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Policy heats up

India is finally taking climate change seriously

Business Standard  |  New Delhi 

The increasing concern among policy makers about is evident from the pre-Budget for 2011-12, read together with the report of the Planning Commission’s sub-group for in the 12th Plan, and the earlier for The 12th Plan (2012-17) will have to pay heed to the challenges thrown out by in charting sustainable development. The sooner India faces up to them, the less the damage will be — although the costs will be substantial in any case. The Indian government already spends 2.8 per cent of on programmes that have mitigation and adaptation relevance. Taken together, various climate change-related missions will cost well over Rs 2.5 lakh crore over the 12th Plan period and beyond.

Over half of India’s population is agrarian and monsoon-dependent. The National Mission for will spend Rs 1.08 lakh crore by 2017 to introduce heat-resistant crops and create new credit and insurance mechanisms and strategies aimed at making agriculture resilient. The focus is food security and the protection of land, water, biodiversity and genetic resources. The Green India Mission will spend Rs 46,000 crore to cover 10 million hectares over the next 10 years. In addition, there must be contingency strategies and disaster relief plans, given a likelihood of more frequent floods, droughts and cyclones. Healthcare could also be more challenging, given a greater incidence of vector-borne diseases like malaria.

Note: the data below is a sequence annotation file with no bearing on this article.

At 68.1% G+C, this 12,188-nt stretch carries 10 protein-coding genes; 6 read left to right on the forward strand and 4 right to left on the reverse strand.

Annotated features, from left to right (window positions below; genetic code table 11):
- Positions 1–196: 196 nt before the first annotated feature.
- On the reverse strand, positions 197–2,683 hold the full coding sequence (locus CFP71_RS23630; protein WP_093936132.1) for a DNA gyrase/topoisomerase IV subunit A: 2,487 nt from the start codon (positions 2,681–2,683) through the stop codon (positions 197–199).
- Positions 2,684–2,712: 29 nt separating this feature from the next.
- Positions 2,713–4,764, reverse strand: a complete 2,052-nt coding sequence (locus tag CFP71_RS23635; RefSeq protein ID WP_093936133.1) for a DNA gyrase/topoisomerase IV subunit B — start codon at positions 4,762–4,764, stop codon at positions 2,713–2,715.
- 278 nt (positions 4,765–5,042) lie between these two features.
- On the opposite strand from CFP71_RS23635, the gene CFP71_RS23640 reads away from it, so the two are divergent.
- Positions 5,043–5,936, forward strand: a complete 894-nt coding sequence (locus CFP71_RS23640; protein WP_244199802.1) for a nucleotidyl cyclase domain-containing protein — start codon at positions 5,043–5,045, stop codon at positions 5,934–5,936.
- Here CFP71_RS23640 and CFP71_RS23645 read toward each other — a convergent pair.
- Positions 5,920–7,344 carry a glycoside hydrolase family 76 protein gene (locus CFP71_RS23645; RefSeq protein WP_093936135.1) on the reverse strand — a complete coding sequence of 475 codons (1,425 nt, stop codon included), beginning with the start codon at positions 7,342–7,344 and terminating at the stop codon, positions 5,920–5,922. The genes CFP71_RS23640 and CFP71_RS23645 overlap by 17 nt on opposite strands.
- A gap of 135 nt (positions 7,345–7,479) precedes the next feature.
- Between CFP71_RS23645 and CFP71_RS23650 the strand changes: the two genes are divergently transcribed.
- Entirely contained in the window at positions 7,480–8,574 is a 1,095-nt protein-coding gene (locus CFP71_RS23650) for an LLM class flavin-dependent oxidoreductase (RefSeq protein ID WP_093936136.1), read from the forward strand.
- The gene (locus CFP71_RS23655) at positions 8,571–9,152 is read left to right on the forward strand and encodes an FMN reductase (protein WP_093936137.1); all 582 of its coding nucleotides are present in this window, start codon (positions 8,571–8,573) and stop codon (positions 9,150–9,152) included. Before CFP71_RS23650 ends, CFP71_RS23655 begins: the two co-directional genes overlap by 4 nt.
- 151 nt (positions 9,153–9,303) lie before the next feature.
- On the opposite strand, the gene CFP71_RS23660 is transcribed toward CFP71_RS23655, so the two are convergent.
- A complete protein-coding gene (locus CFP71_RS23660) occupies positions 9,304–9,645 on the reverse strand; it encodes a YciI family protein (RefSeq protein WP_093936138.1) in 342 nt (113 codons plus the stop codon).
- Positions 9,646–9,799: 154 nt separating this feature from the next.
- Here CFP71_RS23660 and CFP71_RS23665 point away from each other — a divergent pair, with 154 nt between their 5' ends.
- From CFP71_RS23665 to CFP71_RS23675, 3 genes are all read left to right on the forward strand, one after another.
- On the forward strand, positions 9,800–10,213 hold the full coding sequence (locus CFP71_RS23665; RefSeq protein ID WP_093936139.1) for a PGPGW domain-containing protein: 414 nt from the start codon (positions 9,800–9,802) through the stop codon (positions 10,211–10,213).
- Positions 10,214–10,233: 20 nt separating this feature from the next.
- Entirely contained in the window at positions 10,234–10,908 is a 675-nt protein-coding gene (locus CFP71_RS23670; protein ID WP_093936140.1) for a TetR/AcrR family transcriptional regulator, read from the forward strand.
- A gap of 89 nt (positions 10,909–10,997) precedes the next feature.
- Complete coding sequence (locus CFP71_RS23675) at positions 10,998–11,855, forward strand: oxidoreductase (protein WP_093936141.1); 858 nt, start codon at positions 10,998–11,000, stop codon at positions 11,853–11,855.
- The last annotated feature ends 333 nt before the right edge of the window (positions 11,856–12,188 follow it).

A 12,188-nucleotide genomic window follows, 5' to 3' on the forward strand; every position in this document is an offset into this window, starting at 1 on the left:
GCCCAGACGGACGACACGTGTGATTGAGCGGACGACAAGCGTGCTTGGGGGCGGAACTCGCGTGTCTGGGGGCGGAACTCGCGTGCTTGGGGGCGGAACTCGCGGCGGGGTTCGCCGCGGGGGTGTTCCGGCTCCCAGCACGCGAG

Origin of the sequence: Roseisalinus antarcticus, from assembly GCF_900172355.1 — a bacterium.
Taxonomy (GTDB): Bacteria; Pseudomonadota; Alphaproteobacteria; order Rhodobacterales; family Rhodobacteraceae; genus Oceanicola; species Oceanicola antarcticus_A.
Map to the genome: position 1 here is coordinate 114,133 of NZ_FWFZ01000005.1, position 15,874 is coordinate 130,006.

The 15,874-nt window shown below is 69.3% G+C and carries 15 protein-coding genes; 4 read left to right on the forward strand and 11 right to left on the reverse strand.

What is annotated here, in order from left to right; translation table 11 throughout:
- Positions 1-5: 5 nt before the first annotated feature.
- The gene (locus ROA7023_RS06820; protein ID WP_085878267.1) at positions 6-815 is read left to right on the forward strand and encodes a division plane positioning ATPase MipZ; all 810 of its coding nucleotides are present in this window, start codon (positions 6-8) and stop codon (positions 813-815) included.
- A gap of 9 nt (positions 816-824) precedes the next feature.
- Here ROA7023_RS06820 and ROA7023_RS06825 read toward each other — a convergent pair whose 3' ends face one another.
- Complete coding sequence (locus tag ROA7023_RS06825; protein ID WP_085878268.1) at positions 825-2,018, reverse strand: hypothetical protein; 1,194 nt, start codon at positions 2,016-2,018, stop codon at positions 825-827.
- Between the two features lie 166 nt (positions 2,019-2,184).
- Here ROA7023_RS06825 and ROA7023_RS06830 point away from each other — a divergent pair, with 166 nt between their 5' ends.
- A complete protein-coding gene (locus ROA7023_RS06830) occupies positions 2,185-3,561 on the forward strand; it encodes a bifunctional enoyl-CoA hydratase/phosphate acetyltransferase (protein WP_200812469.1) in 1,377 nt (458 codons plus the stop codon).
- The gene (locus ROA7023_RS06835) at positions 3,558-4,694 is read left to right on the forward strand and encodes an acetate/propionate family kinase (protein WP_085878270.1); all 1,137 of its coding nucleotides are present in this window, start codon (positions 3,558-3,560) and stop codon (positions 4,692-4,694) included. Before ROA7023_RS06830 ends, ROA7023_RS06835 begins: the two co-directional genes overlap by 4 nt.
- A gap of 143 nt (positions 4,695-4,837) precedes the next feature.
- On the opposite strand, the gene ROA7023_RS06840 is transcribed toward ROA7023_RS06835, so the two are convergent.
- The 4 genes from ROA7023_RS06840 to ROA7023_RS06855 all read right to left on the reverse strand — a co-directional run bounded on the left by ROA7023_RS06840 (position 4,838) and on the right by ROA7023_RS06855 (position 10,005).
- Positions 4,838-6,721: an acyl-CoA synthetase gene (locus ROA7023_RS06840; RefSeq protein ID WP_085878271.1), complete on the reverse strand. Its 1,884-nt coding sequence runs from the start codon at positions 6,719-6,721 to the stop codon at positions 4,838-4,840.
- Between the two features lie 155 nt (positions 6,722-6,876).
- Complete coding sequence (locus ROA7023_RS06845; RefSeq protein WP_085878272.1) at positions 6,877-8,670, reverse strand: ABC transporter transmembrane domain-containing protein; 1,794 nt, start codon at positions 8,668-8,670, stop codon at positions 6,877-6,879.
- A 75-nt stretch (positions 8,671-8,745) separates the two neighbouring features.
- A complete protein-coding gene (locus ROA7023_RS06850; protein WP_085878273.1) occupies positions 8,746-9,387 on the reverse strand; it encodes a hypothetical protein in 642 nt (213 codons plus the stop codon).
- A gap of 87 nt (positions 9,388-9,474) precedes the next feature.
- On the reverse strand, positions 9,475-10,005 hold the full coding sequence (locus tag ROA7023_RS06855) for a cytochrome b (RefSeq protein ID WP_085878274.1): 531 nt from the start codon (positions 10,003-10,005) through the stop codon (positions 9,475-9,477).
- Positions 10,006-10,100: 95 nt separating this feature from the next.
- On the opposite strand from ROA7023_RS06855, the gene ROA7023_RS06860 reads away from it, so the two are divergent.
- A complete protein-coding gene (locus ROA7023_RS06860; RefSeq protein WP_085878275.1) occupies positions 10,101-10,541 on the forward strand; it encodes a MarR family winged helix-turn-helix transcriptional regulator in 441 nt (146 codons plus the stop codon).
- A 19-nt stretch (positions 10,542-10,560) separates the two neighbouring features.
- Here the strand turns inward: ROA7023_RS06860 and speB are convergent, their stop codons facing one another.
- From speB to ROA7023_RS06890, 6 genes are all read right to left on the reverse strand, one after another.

But mitigation is secondary, if important. The primary task is to enable nine per cent growth without raising greenhouse-gas emissions. Growth is associated with urbanisation as well as higher transport and power use. India needs to increase its power capacity to 377 GW (from the current 172 GW) to sustain nine per cent growth till 2020. It is also committed to reducing emission intensity by 20 to 25 per cent from 2005 levels, by 2020. Estimating costs of wholesale changes to achieve the desired energy mix is difficult. The relative costs of cheap, dirty fuels like coal versus clean, expensive alternatives may change for several reasons. The National Solar Mission has a target of 20 GW of solar capacity by 2020. In addition, there will be an emphasis on creating other renewable capacities — via renewable energy certificates, renewable purchase obligations and tax-depreciation benefits. Attempts will also have to be made to aggressively promote energy efficiency via the National Mission on Enhanced Energy Efficiency, and to reduce grid transmission losses. In transport too, aggressive fuel efficiency standards must be introduced. Also, the climate-related costs and policy distortions of subsidising diesel and kerosene have to be weighed. Schemes like the Clean Development Mechanism may help raise external resources; of course, technology imports will be necessary. But most funding will have to be domestic. It is not possible without private sector participation and unless all the states are on board. In turn, it is impossible without enlightened co-ordinated policy delivered through a dedicated structure of governance. The 12th Plan document, expected to be adopted and released later during the year, should indicate how the Commission recommends dealing with this task.